Journal of Youth and Adolescence

, Volume 39, Issue 12, pp 1471–1484

Parental Incarceration and Multiple Risk Experiences: Effects on Family Dynamics and Children’s Delinquency

Empirical Research

DOI: 10.1007/s10964-009-9458-0

Cite this article as:
Aaron, L. & Dallaire, D.H. J Youth Adolescence (2010) 39: 1471. doi:10.1007/s10964-009-9458-0

Abstract

Children of incarcerated parents are exposed to factors that place them at risk for delinquency. Few studies have examined the effects of having an incarcerated parent after controlling for other experiences such as contextual risk factors and family processes. Past studies have also not examined effects of recent, but not current, parental incarceration on children. The present study examines an archival dataset, in which children aged 10–14 years and their parents/guardians reported children’s risk experiences (e.g., exposure to poverty, parental substance use), family processes (e.g., level of family victimization, family conflict), and children’s delinquent behaviors at two time points. Parents also reported their recent and past incarceration history. Hierarchical linear regression analyses show that a history of parental incarceration predicted family victimization, delinquent behaviors of children’s older siblings, and delinquent behaviors of the child participants, over and above children’s demographic characteristics and other risk experiences. Recent parental incarceration predicted family conflict, family victimization, and parent-reports of children’s delinquency after also controlling for previous parental incarceration. The role of family processes in research and intervention directions involving children of incarcerated parents is discussed.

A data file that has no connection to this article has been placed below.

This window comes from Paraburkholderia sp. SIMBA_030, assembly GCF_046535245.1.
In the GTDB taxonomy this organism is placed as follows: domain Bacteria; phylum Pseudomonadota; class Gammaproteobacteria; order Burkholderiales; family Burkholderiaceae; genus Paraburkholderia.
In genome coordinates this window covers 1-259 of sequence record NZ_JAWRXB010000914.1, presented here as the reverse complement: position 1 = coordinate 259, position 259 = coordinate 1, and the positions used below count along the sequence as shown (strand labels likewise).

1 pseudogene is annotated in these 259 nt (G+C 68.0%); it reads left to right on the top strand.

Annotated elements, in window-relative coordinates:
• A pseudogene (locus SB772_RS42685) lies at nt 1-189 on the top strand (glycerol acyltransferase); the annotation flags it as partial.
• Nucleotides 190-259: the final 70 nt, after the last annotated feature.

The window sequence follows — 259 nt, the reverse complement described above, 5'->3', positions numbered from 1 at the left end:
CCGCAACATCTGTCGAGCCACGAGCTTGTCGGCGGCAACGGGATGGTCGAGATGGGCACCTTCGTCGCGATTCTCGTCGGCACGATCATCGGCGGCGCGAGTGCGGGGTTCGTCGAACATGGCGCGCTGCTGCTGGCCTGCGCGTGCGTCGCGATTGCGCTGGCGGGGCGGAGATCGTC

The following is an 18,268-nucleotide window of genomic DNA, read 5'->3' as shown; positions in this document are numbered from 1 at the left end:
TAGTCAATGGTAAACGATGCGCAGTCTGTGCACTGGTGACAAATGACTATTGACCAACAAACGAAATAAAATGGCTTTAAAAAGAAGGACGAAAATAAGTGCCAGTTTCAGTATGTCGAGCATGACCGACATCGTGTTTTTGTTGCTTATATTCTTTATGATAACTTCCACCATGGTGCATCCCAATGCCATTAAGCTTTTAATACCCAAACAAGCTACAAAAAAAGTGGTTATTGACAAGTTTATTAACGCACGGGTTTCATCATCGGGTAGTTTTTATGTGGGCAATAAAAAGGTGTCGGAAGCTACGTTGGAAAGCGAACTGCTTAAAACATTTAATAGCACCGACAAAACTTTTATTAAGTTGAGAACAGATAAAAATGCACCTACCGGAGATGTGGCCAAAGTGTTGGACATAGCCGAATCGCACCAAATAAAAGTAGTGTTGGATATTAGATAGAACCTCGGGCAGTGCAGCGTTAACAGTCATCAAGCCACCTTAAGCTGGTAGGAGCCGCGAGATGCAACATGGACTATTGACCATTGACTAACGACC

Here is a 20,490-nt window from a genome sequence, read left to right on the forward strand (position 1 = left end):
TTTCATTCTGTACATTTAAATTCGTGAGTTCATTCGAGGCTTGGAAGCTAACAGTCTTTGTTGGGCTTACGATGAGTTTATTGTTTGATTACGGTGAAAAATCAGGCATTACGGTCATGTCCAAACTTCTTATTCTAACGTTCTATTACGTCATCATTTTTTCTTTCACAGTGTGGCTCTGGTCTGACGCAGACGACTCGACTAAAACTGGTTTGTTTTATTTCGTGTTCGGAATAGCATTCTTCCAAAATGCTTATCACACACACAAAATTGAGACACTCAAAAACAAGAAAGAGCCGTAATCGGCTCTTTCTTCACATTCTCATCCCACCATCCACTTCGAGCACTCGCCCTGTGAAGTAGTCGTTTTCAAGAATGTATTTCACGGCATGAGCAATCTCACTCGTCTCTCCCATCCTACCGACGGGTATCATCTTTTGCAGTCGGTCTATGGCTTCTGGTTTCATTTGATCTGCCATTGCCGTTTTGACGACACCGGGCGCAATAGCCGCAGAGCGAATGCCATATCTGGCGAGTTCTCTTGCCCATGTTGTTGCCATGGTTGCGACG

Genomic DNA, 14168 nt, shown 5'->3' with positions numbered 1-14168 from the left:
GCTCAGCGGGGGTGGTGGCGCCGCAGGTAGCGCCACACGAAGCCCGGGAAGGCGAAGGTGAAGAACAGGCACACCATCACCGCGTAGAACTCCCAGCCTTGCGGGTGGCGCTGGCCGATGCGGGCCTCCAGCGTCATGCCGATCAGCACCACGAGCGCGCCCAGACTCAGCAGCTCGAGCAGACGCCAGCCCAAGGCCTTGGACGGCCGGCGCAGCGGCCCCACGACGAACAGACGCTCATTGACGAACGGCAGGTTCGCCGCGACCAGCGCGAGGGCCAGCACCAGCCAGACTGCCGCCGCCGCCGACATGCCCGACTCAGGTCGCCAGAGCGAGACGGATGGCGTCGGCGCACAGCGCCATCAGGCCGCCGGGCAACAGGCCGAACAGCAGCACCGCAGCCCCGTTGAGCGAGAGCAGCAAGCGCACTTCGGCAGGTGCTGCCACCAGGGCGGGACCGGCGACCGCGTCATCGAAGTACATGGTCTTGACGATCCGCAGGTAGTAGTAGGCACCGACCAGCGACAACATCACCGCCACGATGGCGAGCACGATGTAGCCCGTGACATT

Keywords

DelinquencyFamily processesParental incarcerationCumulative risk experience

Copyright information

© Springer Science+Business Media, LLC 2009

Authors and Affiliations

  1. 1.Department of PsychologyThe College of William & MaryWilliamsburgUSA